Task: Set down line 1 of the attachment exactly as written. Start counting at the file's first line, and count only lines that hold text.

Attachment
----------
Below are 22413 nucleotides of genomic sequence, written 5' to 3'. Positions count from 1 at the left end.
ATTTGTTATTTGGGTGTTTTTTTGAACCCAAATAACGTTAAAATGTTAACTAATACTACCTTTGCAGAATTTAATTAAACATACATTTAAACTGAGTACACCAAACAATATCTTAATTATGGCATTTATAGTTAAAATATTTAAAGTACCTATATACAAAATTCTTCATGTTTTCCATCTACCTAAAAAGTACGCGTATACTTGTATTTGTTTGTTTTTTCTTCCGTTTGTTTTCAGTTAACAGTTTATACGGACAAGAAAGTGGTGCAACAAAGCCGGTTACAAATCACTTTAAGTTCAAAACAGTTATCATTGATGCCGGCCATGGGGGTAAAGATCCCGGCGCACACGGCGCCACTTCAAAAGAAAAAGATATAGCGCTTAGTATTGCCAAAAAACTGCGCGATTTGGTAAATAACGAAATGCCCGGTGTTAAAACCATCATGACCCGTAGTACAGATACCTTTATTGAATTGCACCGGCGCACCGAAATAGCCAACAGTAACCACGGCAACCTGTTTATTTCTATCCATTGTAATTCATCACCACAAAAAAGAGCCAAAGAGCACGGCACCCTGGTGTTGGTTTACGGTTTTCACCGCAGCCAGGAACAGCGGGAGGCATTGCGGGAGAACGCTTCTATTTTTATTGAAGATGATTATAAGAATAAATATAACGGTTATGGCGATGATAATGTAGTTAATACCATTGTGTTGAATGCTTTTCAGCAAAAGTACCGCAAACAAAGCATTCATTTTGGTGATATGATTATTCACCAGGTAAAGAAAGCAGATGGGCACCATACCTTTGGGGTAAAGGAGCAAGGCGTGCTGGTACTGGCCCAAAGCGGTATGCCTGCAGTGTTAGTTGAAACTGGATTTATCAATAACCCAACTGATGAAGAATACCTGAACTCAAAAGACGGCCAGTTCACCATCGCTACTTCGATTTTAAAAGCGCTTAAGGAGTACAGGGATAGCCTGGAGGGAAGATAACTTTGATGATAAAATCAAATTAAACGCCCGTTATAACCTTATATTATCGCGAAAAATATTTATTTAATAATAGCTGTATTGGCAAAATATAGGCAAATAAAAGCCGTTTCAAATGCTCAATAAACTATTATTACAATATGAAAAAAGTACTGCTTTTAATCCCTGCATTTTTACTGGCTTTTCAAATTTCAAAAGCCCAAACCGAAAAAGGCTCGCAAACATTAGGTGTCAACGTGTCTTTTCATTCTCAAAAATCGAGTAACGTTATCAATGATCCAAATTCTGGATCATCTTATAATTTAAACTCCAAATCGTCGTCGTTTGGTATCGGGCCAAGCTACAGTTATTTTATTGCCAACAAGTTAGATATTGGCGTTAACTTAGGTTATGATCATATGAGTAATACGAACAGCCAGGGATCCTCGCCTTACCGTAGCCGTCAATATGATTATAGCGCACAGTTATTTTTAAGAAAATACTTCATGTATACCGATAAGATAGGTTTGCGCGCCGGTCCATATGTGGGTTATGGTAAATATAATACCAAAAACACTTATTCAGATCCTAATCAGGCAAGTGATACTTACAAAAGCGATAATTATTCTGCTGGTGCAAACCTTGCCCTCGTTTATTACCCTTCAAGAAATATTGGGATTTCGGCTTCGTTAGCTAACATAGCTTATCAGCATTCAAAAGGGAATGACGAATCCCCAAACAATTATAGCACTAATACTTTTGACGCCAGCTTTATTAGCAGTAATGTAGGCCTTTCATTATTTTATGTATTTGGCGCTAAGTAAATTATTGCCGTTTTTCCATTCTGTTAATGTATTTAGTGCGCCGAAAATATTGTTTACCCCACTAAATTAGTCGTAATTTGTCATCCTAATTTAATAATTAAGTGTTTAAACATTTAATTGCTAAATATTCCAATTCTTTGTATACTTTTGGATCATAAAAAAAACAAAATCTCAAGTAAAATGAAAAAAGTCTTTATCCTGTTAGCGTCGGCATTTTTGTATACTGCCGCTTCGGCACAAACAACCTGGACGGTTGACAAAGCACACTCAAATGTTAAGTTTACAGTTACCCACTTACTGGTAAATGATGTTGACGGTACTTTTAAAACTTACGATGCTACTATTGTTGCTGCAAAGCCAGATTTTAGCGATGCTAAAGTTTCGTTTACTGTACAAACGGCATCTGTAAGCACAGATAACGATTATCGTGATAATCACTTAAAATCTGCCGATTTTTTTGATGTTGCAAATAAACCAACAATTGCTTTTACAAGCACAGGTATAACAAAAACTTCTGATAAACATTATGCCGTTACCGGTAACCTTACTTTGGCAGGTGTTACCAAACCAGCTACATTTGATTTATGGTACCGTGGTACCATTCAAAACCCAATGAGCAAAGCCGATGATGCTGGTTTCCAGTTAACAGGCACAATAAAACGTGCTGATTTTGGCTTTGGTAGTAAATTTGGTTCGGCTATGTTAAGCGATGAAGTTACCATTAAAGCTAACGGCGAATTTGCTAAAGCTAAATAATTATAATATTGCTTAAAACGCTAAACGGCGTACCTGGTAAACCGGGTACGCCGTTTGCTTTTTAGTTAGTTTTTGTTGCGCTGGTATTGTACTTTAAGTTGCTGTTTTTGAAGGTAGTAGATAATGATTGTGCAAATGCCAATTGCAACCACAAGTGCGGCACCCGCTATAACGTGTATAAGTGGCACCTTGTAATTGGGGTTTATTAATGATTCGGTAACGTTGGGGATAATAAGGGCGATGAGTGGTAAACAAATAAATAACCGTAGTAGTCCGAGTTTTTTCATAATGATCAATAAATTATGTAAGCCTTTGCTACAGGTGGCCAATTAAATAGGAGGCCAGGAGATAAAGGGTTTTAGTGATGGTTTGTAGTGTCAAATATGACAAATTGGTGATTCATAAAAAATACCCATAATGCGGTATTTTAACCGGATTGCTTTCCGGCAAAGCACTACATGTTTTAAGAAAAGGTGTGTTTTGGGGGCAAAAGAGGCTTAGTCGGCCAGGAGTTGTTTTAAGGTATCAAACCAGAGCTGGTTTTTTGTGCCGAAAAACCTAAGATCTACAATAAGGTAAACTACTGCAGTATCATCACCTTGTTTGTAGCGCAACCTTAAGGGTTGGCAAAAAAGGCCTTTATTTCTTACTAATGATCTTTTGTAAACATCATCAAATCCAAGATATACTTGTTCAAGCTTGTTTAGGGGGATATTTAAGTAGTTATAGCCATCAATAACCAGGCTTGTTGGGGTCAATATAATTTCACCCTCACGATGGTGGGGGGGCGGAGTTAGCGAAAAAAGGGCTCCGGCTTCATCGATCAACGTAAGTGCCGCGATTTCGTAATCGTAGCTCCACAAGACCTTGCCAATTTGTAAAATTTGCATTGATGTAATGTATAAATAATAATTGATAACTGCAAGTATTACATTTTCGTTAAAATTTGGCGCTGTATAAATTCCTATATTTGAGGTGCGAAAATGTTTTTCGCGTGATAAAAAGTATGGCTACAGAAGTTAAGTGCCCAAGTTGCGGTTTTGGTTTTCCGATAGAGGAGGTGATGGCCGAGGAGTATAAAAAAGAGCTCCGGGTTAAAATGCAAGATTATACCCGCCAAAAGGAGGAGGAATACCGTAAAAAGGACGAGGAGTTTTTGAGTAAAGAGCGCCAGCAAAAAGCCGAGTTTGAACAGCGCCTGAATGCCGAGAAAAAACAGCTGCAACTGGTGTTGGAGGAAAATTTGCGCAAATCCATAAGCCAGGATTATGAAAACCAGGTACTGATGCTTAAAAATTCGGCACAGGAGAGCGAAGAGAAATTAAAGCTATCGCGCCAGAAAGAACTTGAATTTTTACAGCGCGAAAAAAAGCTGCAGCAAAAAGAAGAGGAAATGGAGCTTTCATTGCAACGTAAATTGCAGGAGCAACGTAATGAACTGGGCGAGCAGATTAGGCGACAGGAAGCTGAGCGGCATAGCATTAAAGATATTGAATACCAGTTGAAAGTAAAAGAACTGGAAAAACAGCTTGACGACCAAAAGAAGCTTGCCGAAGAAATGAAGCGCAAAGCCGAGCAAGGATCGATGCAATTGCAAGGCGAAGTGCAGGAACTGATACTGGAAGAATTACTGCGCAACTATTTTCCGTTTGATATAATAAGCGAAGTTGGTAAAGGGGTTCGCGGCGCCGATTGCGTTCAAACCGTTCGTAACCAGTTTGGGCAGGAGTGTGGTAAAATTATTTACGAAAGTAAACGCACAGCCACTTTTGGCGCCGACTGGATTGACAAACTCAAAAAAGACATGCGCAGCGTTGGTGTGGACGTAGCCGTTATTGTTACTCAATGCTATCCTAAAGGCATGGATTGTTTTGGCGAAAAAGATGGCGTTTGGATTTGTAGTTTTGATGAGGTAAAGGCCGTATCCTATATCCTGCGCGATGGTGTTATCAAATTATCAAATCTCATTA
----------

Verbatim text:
Below are 22413 nucleotides of genomic sequence, written 5' to 3'. Positions count from 1 at the left end.